Thursday, Jun 21, 2018
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EDITORIAL

The U.S and the world in 2018

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Kim Jong Un

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What are the opportunities, and where are the dangers, for the United States abroad in 2018? The picture is mixed.

The Middle East is unstable. The Arab Spring is not over, due in no small part to the ease of mobilizing radical street forces through social media. Former bellwether Saudi Arabia is shaky, due to its regional duel as a Sunni nation with Shiite Iran. Iran itself may be imploding internally — that is an opportunity, for a modicum of freedom and peace.

Russia may stabilize once President Vladimir Putin is re-elected in March, although U.S. relations with it will likely continue to be turbulent for many reasons and on many fronts. Mr. Putin is a Stalinist and a killer without remorse. There is little opportunity for our nation there.

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The future configuration in the Korean peninsula and its relationship to the United States could become less threatening in 2018 than in 2017. Variables in that equation will include relations between North and South occasioned by the Winter Olympics games, whether North Korean leader Kim Jong Un now feels content with his weapons capacity, and whether the United States will find itself able to respect South Korean president Moon Jae-in’s desire to improve relations with the North. Here, for the first time in a long time, is an opportunity for relative peace.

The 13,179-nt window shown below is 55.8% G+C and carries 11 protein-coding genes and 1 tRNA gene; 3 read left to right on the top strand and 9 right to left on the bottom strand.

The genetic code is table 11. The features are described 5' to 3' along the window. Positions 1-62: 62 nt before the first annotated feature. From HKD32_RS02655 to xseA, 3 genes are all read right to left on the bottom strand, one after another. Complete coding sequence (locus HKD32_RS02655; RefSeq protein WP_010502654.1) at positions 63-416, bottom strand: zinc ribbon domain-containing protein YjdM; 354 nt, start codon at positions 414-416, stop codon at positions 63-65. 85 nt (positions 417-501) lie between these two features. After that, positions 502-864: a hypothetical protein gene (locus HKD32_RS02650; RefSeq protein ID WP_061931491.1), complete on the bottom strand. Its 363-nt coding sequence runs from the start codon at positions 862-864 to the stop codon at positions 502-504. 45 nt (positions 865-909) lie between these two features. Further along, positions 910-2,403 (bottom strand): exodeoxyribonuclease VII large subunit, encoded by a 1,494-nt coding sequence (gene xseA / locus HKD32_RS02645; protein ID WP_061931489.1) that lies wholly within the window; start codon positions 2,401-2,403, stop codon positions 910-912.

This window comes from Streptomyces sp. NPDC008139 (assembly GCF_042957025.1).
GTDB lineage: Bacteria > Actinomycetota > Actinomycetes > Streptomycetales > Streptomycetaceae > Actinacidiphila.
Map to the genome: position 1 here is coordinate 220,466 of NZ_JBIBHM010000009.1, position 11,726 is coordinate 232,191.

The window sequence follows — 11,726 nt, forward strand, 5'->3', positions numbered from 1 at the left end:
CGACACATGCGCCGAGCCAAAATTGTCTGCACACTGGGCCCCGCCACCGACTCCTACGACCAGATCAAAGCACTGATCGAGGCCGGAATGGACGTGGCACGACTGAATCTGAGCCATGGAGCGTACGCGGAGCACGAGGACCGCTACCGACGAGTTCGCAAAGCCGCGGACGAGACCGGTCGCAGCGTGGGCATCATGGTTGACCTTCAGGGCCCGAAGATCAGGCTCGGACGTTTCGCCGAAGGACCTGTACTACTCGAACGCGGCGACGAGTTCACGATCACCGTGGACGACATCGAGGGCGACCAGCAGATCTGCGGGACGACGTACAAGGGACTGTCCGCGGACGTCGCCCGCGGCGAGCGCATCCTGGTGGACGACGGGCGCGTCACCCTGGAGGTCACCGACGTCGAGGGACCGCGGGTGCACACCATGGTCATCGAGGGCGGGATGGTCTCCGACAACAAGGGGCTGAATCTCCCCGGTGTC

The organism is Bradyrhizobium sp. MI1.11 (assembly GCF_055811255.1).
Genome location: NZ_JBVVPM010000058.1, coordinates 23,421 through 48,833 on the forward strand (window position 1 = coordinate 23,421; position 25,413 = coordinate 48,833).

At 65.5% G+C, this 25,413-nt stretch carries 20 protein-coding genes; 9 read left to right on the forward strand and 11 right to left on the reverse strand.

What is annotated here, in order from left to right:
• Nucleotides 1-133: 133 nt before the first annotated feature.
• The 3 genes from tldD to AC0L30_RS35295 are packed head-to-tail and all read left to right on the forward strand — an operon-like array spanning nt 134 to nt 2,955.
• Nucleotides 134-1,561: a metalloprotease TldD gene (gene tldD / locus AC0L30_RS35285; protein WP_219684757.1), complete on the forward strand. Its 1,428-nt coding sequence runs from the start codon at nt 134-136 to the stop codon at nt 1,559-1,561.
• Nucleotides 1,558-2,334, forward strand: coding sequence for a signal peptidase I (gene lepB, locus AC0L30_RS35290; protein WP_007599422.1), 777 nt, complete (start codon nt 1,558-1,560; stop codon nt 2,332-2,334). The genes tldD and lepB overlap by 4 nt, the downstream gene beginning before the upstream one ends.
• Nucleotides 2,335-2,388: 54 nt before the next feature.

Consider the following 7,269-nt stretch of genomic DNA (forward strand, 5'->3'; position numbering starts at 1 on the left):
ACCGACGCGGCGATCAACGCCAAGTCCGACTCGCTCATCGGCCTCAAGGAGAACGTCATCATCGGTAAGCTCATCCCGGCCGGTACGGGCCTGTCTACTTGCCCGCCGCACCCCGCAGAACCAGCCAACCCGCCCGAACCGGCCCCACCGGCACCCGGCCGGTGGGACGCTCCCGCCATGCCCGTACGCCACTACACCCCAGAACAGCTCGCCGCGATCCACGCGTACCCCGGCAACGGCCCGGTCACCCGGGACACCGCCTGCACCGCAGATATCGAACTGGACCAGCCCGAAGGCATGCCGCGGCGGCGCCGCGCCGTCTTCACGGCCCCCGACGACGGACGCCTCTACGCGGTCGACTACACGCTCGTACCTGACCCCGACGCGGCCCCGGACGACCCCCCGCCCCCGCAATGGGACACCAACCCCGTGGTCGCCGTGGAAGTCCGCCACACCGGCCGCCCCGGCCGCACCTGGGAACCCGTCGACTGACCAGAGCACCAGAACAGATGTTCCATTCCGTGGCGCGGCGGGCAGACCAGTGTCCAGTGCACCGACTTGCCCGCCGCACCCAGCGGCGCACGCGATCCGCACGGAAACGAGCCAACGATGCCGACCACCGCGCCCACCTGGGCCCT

The Europeans need to be able to rub salve on any wounds they have suffered in the transition in their relations with the United States, from Barack Obama to Donald Trump. They themselves are suffering some trauma from the ongoing British withdrawal from European Union membership. The Germans are still writhing this year from the pains of forming a new governmental coalition after last year’s elections. The Italians have elections coming up, with Silvio Berlusconi, the bad boy of Italian politics, threatening a comeback. There are also the Spanish Catalans playing with a succession possibility and some Eastern European nations, notably Austria, Hungary, Poland and Slovakia, playing with a return to 1930s-style fascism in government, and corrupt Bulgaria, Croatia, and Romania in the E.U. deck. The U.S. is perhaps wise to stand back. There is not much for us opportunity-wise there.

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Latin America and Africa will continue to suffer from the basic lack of interest in them on the part of the government in Washington, in spite of potential trouble spots in the Democratic Republic of the Congo, Mali, Nigeria, Somalia, South Sudan and Zimbabwe. Mr. Trump’s government and, particularly, his military advisers may come to see the wisdom of reducing the activities of the U.S. military in Somalia. That is an opportunity to extract ourselves from a commitment that serves no interest and no good.

The President has summarized his foreign policy as “principled realism and global competition,” and these are not bad concepts to guide us in the coming days and months.

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